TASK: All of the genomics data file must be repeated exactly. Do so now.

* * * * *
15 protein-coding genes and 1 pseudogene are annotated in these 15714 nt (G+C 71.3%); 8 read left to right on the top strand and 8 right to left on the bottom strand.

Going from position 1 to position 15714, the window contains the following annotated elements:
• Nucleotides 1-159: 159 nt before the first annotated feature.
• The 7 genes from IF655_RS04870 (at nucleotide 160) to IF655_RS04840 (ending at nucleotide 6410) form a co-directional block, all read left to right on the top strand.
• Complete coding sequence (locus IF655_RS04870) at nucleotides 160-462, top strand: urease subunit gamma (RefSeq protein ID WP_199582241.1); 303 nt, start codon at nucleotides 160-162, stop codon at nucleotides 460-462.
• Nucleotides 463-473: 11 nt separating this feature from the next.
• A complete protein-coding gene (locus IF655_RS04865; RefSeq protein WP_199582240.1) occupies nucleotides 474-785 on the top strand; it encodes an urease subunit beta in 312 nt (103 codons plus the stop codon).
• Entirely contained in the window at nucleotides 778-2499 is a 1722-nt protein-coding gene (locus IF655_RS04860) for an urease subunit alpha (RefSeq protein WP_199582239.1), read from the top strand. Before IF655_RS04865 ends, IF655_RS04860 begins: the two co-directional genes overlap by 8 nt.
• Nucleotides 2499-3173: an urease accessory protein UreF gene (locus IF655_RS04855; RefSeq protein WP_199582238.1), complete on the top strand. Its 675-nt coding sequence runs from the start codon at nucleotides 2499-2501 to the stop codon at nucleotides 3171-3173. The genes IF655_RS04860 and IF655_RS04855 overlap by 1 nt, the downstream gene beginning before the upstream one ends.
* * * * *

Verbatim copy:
15 protein-coding genes and 1 pseudogene are annotated in these 15714 nt (G+C 71.3%); 8 read left to right on the top strand and 8 right to left on the bottom strand.

Going from position 1 to position 15714, the window contains the following annotated elements:
• Nucleotides 1-159: 159 nt before the first annotated feature.
• The 7 genes from IF655_RS04870 (at nucleotide 160) to IF655_RS04840 (ending at nucleotide 6410) form a co-directional block, all read left to right on the top strand.
• Complete coding sequence (locus IF655_RS04870) at nucleotides 160-462, top strand: urease subunit gamma (RefSeq protein ID WP_199582241.1); 303 nt, start codon at nucleotides 160-162, stop codon at nucleotides 460-462.
• Nucleotides 463-473: 11 nt separating this feature from the next.
• A complete protein-coding gene (locus IF655_RS04865; RefSeq protein WP_199582240.1) occupies nucleotides 474-785 on the top strand; it encodes an urease subunit beta in 312 nt (103 codons plus the stop codon).
• Entirely contained in the window at nucleotides 778-2499 is a 1722-nt protein-coding gene (locus IF655_RS04860) for an urease subunit alpha (RefSeq protein WP_199582239.1), read from the top strand. Before IF655_RS04865 ends, IF655_RS04860 begins: the two co-directional genes overlap by 8 nt.
• Nucleotides 2499-3173: an urease accessory protein UreF gene (locus IF655_RS04855; RefSeq protein WP_199582238.1), complete on the top strand. Its 675-nt coding sequence runs from the start codon at nucleotides 2499-2501 to the stop codon at nucleotides 3171-3173. The genes IF655_RS04860 and IF655_RS04855 overlap by 1 nt, the downstream gene beginning before the upstream one ends.